Developers of the FutureGen project have chosen Morgan County in western Illinois as an underground storage site for carbon dioxide generated by a nearby power plant they plan to refit with experimental low-emissions coal technology.
The FutureGen Alliance told The Associated Press on Monday that it picked Morgan County over sites in Christian, Douglas and Fayette counties. Project planners say the sequestration site will mean more than 1,000 short-term jobs and a few dozen permanent ones.
Carbon dioxide is linked to climate change. CO2 generated at the plant in Meredosia, which is in Morgan County, would be moved to the site through a pipeline that would be built. The current project was announced last year after the Energy Department scrapped plans to build a new experimental plant in Mattoon.
The wait is nearly over for the four Illinois counties hoping to be the FutureGen clean coal project's carbon dioxide storage site.
The FutureGen Alliance will announce its selection Monday. The alliance is a group of coal companies and other firms working with the U.S. Department of Energy on FutureGen.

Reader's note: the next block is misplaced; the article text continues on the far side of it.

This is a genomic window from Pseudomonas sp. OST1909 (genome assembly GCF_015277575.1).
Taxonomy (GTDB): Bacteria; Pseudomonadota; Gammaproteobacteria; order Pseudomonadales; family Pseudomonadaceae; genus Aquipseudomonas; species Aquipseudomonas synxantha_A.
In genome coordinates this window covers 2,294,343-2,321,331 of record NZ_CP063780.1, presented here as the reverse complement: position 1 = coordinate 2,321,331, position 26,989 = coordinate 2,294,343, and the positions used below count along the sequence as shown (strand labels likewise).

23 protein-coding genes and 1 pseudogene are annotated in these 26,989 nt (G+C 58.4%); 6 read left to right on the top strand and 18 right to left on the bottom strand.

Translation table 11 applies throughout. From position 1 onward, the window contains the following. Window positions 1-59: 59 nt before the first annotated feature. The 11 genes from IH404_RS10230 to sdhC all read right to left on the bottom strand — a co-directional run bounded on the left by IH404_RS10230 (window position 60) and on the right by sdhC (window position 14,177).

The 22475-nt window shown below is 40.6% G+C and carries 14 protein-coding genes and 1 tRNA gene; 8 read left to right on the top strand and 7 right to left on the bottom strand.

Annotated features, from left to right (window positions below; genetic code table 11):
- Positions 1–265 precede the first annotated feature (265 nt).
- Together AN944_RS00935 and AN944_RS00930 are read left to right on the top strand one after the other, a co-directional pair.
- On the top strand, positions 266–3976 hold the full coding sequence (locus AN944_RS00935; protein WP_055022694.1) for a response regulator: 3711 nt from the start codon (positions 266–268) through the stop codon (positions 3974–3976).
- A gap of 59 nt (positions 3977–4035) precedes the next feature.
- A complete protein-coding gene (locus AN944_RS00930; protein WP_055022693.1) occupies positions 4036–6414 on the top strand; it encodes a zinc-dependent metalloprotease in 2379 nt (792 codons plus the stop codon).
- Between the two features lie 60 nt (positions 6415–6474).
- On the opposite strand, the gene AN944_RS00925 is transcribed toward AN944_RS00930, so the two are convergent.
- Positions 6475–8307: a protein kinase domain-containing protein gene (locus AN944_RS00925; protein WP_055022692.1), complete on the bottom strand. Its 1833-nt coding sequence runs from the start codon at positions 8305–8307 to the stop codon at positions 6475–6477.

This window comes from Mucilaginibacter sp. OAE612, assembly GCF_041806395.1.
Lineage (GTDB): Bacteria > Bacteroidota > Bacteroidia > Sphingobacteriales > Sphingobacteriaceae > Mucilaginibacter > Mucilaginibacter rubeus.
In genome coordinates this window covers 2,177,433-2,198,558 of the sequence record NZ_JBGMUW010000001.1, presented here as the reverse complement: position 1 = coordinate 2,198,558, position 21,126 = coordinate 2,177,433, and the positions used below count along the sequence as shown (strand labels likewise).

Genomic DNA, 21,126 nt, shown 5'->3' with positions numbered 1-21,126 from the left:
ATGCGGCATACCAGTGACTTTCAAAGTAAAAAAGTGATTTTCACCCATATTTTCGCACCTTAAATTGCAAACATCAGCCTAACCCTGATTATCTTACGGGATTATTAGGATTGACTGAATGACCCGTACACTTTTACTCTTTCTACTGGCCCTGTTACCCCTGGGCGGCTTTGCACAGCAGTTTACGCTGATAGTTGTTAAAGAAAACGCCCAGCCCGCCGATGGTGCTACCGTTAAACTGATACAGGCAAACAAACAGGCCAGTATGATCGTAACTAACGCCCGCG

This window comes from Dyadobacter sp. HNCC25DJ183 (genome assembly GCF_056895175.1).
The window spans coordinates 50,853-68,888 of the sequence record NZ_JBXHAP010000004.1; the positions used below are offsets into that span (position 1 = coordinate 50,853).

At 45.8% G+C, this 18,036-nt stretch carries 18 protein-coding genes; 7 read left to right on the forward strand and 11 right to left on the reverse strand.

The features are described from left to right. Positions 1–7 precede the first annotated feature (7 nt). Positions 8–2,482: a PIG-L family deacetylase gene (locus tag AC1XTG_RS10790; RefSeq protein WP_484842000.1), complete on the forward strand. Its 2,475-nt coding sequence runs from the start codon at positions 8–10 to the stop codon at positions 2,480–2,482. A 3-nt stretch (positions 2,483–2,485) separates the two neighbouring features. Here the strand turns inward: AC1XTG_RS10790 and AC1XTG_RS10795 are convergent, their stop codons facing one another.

The sites in contention are in Christian, Douglas, Fayette and Morgan counties.
Leaders hope the project could bring 1,000 construction and 150 permanent jobs to their communities.
The carbon dioxide would be generated by a power plant in Meredosia the project aims to refit with low-emissions technology. Carbon dioxide is a greenhouse gas linked to climate change.
The project was announced last year after the Energy Department scrapped plans to build a new experimental coal plant in Mattoon.
Plans for a wind turbine on the University of Illinois' Urbana campus could be in jeopardy if a funding plan isn't in place by Monday.